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People v. Malone

New York Supreme Court, Appellate Term, Second Department


January 12, 2009

THE PEOPLE OF THE STATE OF NEW YORK, RESPONDENT,
v.
ELLIOTT MALONE, APPELLANT.

Accepted for Miscellaneous Reports Publication

Published by New York State Law Reporting Bureau pursuant to Judiciary Law § 431.

As corrected through Wednesday, March 18, 2009

{**22 Misc 3d at 65}

OPINION OF THE COURT

Memorandum.

Judgment of conviction reversed on the law, fine remitted, and simplified traffic information dismissed.

{**22 Misc 3d at 66}

Following a non-jury trial at which stenographic minutes were not taken, defendant was convicted of speeding, in violation of section 1180 (d) of the Vehicle and Traffic Law, for driving 84 miles per hour in a 65 mile-per-hour zone on Route 17 in Chester.

In view of the Justice Court's failure to file an amended return pursuant to CPL 460.10 (3) as required by order of this court dated October 29, 2008, the allegations in defendant's affidavit of errors are deemed admitted (see People v Feldes, 73 NY2d 661, 664 [1989]). Defendant asserts, and the record shows, that there was a 42-day delay in the rendering of a verdict. CPL 350.10 (3) (d) provides that in a single judge trial of an information or a simplified information (see CPL 340.10 [1]) in a local criminal court, after the introduction of evidence and the summations, if any, "[t]he court must then consider the case and render a verdict." In People v South (41 NY2d 451, 454 [1977]), the Court of Appeals held that a judge must render the verdict within a reasonable time and "[w]hat will be 'reasonable' must, of course, turn largely on the circumstances of the individual case." Noting that the matter before it was an assault in the third degree case involving a fight between schoolboys, the Court of Appeals stated, inter alia: "No complicated issues of fact were presented; no evidentiary questions remained to be resolved; there were no contested propositions of law; no posttrial submissions were sought or offered" (id.).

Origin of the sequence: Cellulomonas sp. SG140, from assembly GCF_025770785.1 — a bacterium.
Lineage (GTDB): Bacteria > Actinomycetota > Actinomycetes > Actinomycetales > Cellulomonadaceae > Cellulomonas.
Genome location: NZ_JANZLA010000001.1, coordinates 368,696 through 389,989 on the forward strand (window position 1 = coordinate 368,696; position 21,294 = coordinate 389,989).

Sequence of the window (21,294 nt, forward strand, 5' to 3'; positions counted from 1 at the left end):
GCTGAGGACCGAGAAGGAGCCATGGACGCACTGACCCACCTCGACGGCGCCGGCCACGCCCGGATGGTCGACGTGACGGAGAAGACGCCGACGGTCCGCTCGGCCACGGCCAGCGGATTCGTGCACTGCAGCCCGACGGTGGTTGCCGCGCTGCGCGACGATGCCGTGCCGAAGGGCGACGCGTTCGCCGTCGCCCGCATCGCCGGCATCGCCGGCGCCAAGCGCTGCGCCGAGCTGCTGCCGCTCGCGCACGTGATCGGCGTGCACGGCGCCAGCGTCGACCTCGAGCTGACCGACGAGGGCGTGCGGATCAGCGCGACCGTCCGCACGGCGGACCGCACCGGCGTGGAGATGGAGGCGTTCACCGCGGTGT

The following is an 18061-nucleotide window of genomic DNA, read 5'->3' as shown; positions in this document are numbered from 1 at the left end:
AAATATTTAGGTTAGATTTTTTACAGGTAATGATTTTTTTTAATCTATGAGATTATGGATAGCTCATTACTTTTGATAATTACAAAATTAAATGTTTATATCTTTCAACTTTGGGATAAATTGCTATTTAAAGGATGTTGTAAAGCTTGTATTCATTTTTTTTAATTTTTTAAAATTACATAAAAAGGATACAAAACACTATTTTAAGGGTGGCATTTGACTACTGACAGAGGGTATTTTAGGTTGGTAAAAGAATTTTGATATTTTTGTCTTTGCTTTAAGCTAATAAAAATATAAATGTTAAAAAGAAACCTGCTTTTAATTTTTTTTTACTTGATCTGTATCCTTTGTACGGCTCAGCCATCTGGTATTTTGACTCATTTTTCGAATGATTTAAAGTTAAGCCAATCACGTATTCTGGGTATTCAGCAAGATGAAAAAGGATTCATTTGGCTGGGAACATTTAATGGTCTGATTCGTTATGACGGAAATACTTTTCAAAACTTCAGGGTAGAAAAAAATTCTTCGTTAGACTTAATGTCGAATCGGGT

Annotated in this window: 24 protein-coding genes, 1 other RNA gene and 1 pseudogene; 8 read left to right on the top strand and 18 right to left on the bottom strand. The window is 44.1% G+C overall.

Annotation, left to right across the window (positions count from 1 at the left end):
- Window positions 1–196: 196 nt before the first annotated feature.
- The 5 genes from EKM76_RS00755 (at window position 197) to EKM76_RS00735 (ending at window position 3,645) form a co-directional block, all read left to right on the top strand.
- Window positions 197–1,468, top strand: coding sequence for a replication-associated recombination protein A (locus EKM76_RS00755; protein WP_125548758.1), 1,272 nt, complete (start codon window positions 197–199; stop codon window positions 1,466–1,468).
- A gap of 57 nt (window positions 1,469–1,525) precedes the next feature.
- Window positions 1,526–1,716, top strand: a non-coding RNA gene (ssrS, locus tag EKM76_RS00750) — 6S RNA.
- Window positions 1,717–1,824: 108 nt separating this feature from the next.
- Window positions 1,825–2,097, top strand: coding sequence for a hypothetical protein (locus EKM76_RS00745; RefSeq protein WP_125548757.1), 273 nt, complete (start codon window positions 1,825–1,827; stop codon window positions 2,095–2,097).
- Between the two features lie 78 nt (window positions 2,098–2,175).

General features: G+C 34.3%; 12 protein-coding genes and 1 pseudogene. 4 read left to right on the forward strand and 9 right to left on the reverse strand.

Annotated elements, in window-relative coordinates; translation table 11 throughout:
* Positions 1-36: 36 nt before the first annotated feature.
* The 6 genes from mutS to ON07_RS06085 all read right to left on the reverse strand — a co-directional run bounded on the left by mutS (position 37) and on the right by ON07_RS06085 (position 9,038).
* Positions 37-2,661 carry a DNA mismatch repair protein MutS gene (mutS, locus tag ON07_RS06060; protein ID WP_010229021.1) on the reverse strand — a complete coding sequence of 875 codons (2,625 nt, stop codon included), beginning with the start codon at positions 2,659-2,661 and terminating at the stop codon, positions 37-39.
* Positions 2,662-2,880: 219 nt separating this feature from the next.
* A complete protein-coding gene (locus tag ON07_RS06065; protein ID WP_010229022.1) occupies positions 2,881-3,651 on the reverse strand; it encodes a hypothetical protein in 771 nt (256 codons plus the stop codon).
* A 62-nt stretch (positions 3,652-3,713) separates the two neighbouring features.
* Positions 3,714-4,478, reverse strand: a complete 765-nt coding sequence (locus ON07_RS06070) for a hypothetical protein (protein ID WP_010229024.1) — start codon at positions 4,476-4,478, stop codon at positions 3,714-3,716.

In these circumstances, the Court concluded "as a matter of law, that the delay of 58 days was unreasonable in this case. (Cf. People v O'Brien, 86 Misc 2d 139 [conviction of disorderly conduct in Village Court set aside where verdict by Village Justice was returned 35 days after the conclusion of the trial])" (41 NY2d at 455).

Applying the rationale of South and O'Brien to the circumstances of the case at bar, we deem the 42-day delay in the rendering of the verdict for this speeding case unreasonable.

In light of the foregoing, we do not pass upon the other contentions raised herein.

Accordingly, the judgment of conviction is reversed and the simplified information dismissed.

Rudolph, P.J., Molia and Scheinkman, JJ., concur.

20090112

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